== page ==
The cable industry found that by transmitting digital data signals, additional capacity could be gained.  This concept dovetailed nicely with the introduction of another technology called the “Wide Area Network” (WAN) or simply “the Internet.”  The Internet provided another pathway for communications.  Voice over Internet Protocol (VoIP or IP telephony) became more mainstream.   Access to this technology opened another avenue for replacing traditional POTS lines. No longer tethered to telephone wires, anyone could now communicate wirelessly.  WAN access took on many mediums and soon the competition began to impact the traditional wired telephone network. These two technologies have led to “the death of dial tone” as we know it.

AT&T and Verizon (two large LEC operators) petitioned the Federal Communications Commission (FCC) and many State Regulatory Agencies including State Legislatures for permission to disconnect wired PSTN connections and replace them with wireless or VoIP connections. These actions have led to an accelerating rate of decline in wired PSTN access.  The current loss rate is approximately 10% per year.  AT&T has stated that POTS lines will no longer be offered after January 2020.  Cellular, Cable and WAN connected device use has accelerated.  The economics of maintaining the last mile have become overwhelming.  As a result, most LEC organizations are exiting the provisioning of traditional copper analog wired dial tone service.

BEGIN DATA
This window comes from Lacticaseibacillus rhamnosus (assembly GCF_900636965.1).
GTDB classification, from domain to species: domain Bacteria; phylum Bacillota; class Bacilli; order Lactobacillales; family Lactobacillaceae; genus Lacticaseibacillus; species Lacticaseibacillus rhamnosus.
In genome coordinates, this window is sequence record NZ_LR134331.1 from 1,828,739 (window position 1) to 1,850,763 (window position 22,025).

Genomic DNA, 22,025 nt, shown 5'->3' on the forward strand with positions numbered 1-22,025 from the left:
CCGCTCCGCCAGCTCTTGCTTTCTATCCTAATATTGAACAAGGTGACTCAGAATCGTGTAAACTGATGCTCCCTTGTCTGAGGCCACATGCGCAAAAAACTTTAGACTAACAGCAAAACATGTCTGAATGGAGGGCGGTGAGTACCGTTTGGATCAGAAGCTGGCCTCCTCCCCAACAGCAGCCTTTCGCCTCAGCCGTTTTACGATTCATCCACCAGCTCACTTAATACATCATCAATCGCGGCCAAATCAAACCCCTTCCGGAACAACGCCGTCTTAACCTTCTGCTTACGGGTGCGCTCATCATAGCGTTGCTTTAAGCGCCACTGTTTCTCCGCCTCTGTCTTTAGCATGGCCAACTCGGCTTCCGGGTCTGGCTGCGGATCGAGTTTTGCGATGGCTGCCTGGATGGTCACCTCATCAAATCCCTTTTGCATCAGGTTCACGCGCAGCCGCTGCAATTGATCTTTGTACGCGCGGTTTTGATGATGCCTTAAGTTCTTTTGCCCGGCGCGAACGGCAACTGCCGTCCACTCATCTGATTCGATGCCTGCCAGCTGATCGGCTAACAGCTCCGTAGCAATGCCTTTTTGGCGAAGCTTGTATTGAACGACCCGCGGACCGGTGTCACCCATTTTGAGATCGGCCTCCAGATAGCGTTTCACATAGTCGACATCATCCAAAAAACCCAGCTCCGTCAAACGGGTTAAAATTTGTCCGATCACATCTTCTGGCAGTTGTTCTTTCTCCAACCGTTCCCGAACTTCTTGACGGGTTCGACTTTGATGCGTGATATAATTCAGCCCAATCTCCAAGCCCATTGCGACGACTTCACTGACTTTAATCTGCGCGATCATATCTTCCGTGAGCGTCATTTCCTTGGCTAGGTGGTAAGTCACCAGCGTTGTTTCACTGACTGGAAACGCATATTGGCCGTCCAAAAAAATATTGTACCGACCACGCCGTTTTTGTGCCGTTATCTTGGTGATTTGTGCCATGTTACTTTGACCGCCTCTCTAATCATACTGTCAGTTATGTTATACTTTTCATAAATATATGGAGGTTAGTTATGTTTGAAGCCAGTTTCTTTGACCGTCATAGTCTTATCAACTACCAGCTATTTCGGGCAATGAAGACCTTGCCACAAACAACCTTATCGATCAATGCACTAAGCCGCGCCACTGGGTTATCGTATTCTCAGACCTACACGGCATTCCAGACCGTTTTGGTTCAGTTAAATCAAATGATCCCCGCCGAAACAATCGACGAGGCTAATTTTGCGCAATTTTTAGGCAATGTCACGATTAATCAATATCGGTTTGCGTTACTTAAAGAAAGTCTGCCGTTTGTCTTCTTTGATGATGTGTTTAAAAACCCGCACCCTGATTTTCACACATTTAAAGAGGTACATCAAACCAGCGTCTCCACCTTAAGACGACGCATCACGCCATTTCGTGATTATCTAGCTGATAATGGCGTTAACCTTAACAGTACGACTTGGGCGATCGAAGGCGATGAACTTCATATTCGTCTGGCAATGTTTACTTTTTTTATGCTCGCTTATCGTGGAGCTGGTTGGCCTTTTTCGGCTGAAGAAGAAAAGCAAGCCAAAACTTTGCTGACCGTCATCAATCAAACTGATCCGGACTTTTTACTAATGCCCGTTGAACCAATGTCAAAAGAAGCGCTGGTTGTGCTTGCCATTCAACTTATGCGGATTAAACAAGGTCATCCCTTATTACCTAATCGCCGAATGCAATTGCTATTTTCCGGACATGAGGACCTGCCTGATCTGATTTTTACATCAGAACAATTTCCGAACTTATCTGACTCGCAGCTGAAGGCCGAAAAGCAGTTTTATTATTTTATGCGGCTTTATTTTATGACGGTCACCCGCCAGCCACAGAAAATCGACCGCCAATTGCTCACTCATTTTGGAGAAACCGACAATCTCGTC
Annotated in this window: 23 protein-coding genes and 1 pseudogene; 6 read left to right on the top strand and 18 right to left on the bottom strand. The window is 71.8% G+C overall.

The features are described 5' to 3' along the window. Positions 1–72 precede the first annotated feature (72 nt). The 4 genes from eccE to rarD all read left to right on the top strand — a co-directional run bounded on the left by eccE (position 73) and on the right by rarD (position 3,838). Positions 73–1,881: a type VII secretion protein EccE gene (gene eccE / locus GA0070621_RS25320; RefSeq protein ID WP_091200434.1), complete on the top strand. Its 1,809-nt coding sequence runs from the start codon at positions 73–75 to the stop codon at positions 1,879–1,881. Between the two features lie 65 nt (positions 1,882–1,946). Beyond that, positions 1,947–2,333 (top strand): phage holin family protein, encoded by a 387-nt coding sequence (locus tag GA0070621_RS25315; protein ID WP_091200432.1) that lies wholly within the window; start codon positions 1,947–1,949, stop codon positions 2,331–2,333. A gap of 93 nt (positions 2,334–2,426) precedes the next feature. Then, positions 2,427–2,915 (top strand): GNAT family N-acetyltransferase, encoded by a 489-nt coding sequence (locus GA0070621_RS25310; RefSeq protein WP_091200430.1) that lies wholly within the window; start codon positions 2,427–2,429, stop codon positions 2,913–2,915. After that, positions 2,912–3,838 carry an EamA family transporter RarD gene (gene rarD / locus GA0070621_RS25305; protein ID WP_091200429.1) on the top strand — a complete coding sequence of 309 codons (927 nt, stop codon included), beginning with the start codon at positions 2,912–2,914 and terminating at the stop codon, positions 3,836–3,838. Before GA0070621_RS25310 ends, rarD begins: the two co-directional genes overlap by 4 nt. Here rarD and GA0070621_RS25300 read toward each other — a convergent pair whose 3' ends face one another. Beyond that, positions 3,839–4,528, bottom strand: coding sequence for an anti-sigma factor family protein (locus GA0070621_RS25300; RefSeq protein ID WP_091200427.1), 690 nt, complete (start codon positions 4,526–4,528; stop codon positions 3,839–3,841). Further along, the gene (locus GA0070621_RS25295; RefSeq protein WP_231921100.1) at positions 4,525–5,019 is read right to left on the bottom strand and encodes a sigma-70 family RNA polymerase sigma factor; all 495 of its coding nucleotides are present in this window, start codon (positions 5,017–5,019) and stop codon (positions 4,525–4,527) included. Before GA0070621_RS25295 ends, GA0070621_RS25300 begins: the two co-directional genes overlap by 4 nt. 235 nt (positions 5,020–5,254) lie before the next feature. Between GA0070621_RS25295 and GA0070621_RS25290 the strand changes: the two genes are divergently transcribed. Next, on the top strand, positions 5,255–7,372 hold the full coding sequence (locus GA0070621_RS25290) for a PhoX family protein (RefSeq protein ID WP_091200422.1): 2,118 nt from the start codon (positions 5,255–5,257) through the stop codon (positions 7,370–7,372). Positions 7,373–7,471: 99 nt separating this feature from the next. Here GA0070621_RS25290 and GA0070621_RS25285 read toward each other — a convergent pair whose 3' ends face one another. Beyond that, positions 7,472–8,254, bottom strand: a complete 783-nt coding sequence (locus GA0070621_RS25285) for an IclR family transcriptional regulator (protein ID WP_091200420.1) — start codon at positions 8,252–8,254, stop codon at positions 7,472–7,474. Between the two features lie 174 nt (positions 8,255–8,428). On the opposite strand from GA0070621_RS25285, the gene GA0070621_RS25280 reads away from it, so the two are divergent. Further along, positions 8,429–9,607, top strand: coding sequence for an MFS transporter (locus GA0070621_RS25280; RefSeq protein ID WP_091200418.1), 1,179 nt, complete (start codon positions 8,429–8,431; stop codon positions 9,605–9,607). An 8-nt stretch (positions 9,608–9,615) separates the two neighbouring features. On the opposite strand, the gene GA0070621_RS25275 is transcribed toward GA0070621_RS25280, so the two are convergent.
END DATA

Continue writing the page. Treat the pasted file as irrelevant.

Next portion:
The Paradigm Shift

The paradigm shift has occurred.  But at a cost.   Modem, FAX, alarm signals, certain analog signaling used in Command and Control systems (SCADA) and other legacy systems have ceased to function.  As a result, users are now facing a problem.  Legacy equipment is not compatible with the new infrastructure.  Only traditional dial tone lines will work with many of the devices currently in use.  Consumers are faced with potentially costly equipment replacement as the only option.

DataRemote’s solution of POTS IN A BOX® is simple way of providing a transparent method for any legacy device currently using traditional analog dial tone to access the PSTN network.  POTS IN A BOX® eliminates the need to change out analog equipment caused by the LEC eliminating wired dial tone lines.  Legacy equipment will not become a stranded investment. Instead, PSTN access is assured.  POTS IN A BOX® uses available Cellular data or WAN data networks to transmit signals from connected analog devices over highly secure digital data network connections.  A specialized series of network servers complete the connection to the PSTN.  The result is a legacy analog system that continues to function smoothly as originally installed.  Service connections continue to be two way through the PSTN.

POTS IN A BOX® devices have additional capabilities providing local router connectivity for simultaneous connectivity with digital Local Area Network (LAN) devices.  Multiple line capability and dual carrier functionality is also available.   Additionally, an on-board standby battery is included as standard.  The POTS IN A BOX® solution enables legacy analog wireline in-band Voice, Machine to Machine (M2M) Data, DTMF signaling tones, analog data modem tones (FSK and PSK), FAX and alarm system signals, currently connected to the PSTN to be carried over LTE Cellular Data Networks or other WAN facilities.

While traditional dial tone as we know it is passing into history, dial tone access is still assured for those who need it.  POTS lines are now easily available with POTS IN A BOX®.  More information is available from DataRemote, 18001 Old Cutler RD Ste 600, Miami, FL 33157.